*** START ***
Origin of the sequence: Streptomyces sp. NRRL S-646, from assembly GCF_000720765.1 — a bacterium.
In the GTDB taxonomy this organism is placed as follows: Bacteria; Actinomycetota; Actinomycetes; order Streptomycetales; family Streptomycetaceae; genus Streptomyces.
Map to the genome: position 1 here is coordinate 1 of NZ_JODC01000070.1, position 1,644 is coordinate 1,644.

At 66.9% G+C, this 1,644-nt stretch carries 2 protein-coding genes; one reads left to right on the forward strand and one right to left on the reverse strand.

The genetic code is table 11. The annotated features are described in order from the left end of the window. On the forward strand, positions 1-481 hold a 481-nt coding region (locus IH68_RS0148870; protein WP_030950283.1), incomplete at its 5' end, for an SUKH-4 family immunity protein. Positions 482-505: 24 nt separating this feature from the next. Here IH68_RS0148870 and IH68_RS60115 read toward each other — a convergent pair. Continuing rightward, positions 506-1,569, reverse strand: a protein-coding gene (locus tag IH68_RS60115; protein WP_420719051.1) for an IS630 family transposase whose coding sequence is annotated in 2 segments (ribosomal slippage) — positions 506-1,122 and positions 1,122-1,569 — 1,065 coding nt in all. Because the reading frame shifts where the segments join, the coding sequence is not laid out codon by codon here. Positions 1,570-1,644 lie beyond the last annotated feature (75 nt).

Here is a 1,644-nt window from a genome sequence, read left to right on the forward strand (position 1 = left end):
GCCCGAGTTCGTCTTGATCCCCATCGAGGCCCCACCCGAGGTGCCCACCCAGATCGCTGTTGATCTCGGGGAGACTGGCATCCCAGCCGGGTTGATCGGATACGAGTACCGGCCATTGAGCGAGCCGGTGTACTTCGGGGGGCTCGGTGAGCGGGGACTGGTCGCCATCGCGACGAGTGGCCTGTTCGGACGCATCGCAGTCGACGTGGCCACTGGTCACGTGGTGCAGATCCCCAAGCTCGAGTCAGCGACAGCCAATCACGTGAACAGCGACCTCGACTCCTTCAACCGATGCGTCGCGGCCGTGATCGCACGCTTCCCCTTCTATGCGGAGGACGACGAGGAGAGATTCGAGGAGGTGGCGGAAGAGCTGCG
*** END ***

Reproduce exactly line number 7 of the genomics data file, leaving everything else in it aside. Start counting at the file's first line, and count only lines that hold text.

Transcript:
GCCCGAGTTCGTCTTGATCCCCATCGAGGCCCCACCCGAGGTGCCCACCCAGATCGCTGTTGATCTCGGGGAGACTGGCATCCCAGCCGGGTTGATCGGATACGAGTACCGGCCATTGAGCGAGCCGGTGTACTTCGGGGGGCTCGGTGAGCGGGGACTGGTCGCCATCGCGACGAGTGGCCTGTTCGGACGCATCGCAGTCGACGTGGCCACTGGTCACGTGGTGCAGATCCCCAAGCTCGAGTCAGCGACAGCCAATCACGTGAACAGCGACCTCGACTCCTTCAACCGATGCGTCGCGGCCGTGATCGCACGCTTCCCCTTCTATGCGGAGGACGACGAGGAGAGATTCGAGGAGGTGGCGGAAGAGCTGCG